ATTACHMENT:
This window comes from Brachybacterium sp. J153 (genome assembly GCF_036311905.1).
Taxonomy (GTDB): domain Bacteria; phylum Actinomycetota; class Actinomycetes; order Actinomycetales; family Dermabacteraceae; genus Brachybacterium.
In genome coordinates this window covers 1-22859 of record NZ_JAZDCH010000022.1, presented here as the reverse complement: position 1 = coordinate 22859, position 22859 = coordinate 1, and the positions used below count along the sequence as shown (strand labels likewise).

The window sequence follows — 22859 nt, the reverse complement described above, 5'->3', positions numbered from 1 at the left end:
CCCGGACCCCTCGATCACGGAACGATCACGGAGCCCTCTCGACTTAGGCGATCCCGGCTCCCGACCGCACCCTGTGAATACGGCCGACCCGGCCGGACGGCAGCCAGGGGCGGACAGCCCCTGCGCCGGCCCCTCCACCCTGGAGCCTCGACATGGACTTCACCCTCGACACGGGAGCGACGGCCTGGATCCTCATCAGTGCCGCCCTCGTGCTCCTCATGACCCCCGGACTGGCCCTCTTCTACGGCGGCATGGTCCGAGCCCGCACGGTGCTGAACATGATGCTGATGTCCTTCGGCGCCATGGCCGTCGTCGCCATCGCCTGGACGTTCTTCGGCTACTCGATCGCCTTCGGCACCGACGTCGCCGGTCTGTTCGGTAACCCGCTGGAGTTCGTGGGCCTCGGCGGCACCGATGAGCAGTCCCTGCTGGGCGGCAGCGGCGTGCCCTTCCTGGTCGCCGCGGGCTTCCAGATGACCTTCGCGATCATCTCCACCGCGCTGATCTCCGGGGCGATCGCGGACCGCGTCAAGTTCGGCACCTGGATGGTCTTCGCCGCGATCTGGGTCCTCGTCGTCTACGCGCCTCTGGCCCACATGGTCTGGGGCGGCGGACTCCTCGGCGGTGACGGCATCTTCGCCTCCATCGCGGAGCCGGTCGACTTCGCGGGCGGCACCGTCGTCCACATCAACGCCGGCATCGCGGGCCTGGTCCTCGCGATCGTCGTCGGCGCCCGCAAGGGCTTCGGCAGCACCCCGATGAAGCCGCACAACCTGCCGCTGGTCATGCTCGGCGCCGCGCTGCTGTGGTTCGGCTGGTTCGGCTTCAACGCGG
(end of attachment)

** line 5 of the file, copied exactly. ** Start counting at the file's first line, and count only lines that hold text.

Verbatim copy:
CCCGGACCCCTCGATCACGGAACGATCACGGAGCCCTCTCGACTTAGGCGATCCCGGCTCCCGACCGCACCCTGTGAATACGGCCGACCCGGCCGGACGGCAGCCAGGGGCGGACAGCCCCTGCGCCGGCCCCTCCACCCTGGAGCCTCGACATGGACTTCACCCTCGACACGGGAGCGACGGCCTGGATCCTCATCAGTGCCGCCCTCGTGCTCCTCATGACCCCCGGACTGGCCCTCTTCTACGGCGGCATGGTCCGAGCCCGCACGGTGCTGAACATGATGCTGATGTCCTTCGGCGCCATGGCCGTCGTCGCCATCGCCTGGACGTTCTTCGGCTACTCGATCGCCTTCGGCACCGACGTCGCCGGTCTGTTCGGTAACCCGCTGGAGTTCGTGGGCCTCGGCGGCACCGATGAGCAGTCCCTGCTGGGCGGCAGCGGCGTGCCCTTCCTGGTCGCCGCGGGCTTCCAGATGACCTTCGCGATCATCTCCACCGCGCTGATCTCCGGGGCGATCGCGGACCGCGTCAAGTTCGGCACCTGGATGGTCTTCGCCGCGATCTGGGTCCTCGTCGTCTACGCGCCTCTGGCCCACATGGTCTGGGGCGGCGGACTCCTCGGCGGTGACGGCATCTTCGCCTCCATCGCGGAGCCGGTCGACTTCGCGGGCGGCACCGTCGTCCACATCAACGCCGGCATCGCGGGCCTGGTCCTCGCGATCGTCGTCGGCGCCCGCAAGGGCTTCGGCAGCACCCCGATGAAGCCGCACAACCTGCCGCTGGTCATGCTCGGCGCCGCGCTGCTGTGGTTCGGCTGGTTCGGCTTCAACGCGG